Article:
Buying an iPhone 5S: When does it still make sense?

Apple's entry-level phone offers something unique. But is it too old?

Sean Hollister Senior Editor / Reviews
When his parents denied him a Super NES, he got mad. When they traded a prize Sega Genesis for a 2400 baud modem, he got even. Years of Internet shareware, eBay'd possessions and video game testing jobs after that, he joined Engadget. He helped found The Verge, and later served as Gizmodo's reviews editor. When he's not madly testing laptops, apps, virtual reality experiences, and whatever new gadget will supposedly change the world, he likes to kick back with some games, a good Nerf blaster, and a bottle of Tejava.
Sean Hollister
7 min read

This year, you might do something you've never even considered before. You might buy a smartphone that's two years old. That's because the Apple iPhone 5S , released in 2013, could hit the sweet spot between price and capability for those considering their next smartphone purchase. Let me explain why you might pick the iPhone 5S over anything else.

It's small

If you haven't paid close attention to the smartphone market, you might not be aware: The iPhone 5S is one of the last good small phones you can buy in the United States. One of the very few that make sense for small hands. Or easily fit in a tiny purse or clutch. Or use on a moving bus or train with your free hand.

Sarah Tew/CNET

Over the past couple years, pretty much every company producing smartphones decided that big, beautiful and thin was the way to go; stretching screen sizes to 5, 6, even 7 inches to stay ahead of the pack. Even Apple wasn't immune: The newer iPhone 6 and 6S have 4.7-inch screens, compared to the 4-inch screens of their most recent predecessors. These days, an Android phone with a 5-inch screen is considered small. But the iPhone 5S has a 4-inch screen and outer dimensions that make it feel tiny -- or, if you're coming from a small phone circa 2013, make everything else feel unspeakably large.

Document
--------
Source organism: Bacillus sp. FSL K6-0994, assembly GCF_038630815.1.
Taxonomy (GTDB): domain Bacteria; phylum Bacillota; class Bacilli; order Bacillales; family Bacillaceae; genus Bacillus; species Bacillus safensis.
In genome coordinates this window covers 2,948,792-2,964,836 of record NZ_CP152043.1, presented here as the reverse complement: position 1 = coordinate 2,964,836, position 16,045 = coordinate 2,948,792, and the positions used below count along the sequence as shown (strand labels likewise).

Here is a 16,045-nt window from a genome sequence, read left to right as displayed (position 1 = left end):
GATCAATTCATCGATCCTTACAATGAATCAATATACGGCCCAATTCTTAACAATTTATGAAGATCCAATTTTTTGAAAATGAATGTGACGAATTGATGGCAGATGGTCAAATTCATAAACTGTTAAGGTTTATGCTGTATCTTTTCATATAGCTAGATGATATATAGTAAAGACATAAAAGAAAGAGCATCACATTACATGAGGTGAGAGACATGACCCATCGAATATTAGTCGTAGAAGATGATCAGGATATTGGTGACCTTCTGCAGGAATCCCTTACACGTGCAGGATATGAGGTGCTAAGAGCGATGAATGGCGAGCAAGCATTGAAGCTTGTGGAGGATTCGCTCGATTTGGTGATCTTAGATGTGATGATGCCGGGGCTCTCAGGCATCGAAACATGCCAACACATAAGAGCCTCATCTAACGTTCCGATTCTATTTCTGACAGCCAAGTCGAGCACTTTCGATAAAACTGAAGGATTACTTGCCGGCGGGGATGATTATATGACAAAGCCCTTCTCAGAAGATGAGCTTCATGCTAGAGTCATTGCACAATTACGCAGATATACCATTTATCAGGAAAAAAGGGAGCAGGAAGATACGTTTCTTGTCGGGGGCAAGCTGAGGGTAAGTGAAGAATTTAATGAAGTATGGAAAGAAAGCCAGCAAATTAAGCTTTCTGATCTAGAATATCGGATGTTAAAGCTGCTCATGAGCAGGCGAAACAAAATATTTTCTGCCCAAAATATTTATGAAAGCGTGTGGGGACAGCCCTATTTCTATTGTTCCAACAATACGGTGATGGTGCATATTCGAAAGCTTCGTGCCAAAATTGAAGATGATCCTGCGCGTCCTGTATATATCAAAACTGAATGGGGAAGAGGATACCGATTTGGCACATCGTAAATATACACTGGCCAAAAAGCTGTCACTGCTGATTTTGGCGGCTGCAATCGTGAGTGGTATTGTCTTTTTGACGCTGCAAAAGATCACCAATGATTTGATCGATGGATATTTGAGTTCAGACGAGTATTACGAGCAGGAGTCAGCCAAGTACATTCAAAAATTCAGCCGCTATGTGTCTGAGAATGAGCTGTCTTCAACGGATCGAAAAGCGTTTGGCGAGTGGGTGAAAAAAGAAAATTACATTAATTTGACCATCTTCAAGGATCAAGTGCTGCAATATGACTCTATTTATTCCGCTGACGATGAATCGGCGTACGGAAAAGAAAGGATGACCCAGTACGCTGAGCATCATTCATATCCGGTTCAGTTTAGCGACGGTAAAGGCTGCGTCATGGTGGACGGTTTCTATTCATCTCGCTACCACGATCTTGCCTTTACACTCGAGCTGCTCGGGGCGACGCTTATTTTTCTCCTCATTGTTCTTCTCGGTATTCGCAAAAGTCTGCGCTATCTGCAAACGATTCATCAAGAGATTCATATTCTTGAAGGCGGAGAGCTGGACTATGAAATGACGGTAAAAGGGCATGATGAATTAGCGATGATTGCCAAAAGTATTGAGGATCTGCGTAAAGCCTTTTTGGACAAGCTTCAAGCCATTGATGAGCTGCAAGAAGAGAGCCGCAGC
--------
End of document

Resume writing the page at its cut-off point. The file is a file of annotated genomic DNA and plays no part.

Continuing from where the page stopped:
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How the iPhone 5S stacks up compared to the iPhone 6 and iPhone 6 Plus. Sarah Tew / CNET

Where did all the small phones go? Here's the short version: Apple and Samsung were eating up so much of the phone industry's profits that other companies felt forced to adapt. They saw that Samsung was successfully gaining market share by building devices with big, beautiful screens , and decided to do the same. And they focused their efforts on fewer phones in order to meaningfully compete on quality.

That meant niche markets like "people with small hands" and "people who prefer hardware keyboards" were ignored in favor of the push towards huge handsets. There were exceptions: Sony made an awesome small Android phone called the Xperia Z3 Compact , but couldn't get support from carriers and retailers in the United States.

A phone on the cheap -- or for free

The iPhone 5S is also cheap. Cheap at a time when cheap phones are becoming a very desirable thing.

Remember when you could get a phone for just $200, or $100, or free -- so long as you signed a two-year contract? Those days are nearly done. Three of the four major US cellular carriers -- Verizon, T-Mobile and Sprint -- have decided to do away with two-year contracts and smartphone subsidies. Now, most phone buyers will have to pay full price out of their own pocket. Prices start around $650 for a new high-end phone like the iPhone 6S. Sounds like a lot of money, no? Well, you could pay with an installment plan and tack on $27 a month to your phone bill, but you'll still owe the full $650 over time.

In that climate, a lot of folks are going to be looking for cheaper devices -- like the $450 iPhone 5S. Or maybe the $400 Moto X Pure Edition , the $330 OnePlus 2 or the $380 Nexus 5X .

And if that still sounds like too much money, consider that you can still get the iPhone 5S for free on a two-year contract. AT&T currently still offers the 2-year-old iPhone 5S, the Samsung Galaxy S5 and Galaxy Note 4 and the LG G3 that way. Sprint still offers the iPhone 5S, HTC One M8 and LG G Flex 2 for free on contract as well.

Of course, none of those other phones are small. But the bigger difference, as you're about to read, is that the iPhone is made by Apple.

The Apple advantage

For the sake of argument, let's say you're sold on the idea of a cheap phone, a small phone, or both. Isn't the iPhone 5S still too old? Wouldn't someone be better off with a Galaxy S5 from last year?

Not necessarily. Unlike Android phones -- which generally depend on a complex relationship between phone makers, cellular carriers and Google to stay relevant and get the latest software updates -- the iPhone only depends on Apple. Go ahead and search Google for "Galaxy S5 Lollipop," and you'll see just how long it can take for last year's top Android handset to get new features and how many nasty issues can pop up.

Meanwhile, the iPhone 5S was running iOS 9, the latest operating system from Apple , on the very same day it came to every other iPhone. In fact, Apple brought the iOS 9 update to the earlier iPhone 5 and iPhone 4S as well...which is a pretty good omen for folks who might buy a new iPhone 5S for the first time and hope to get similar software updates down the road.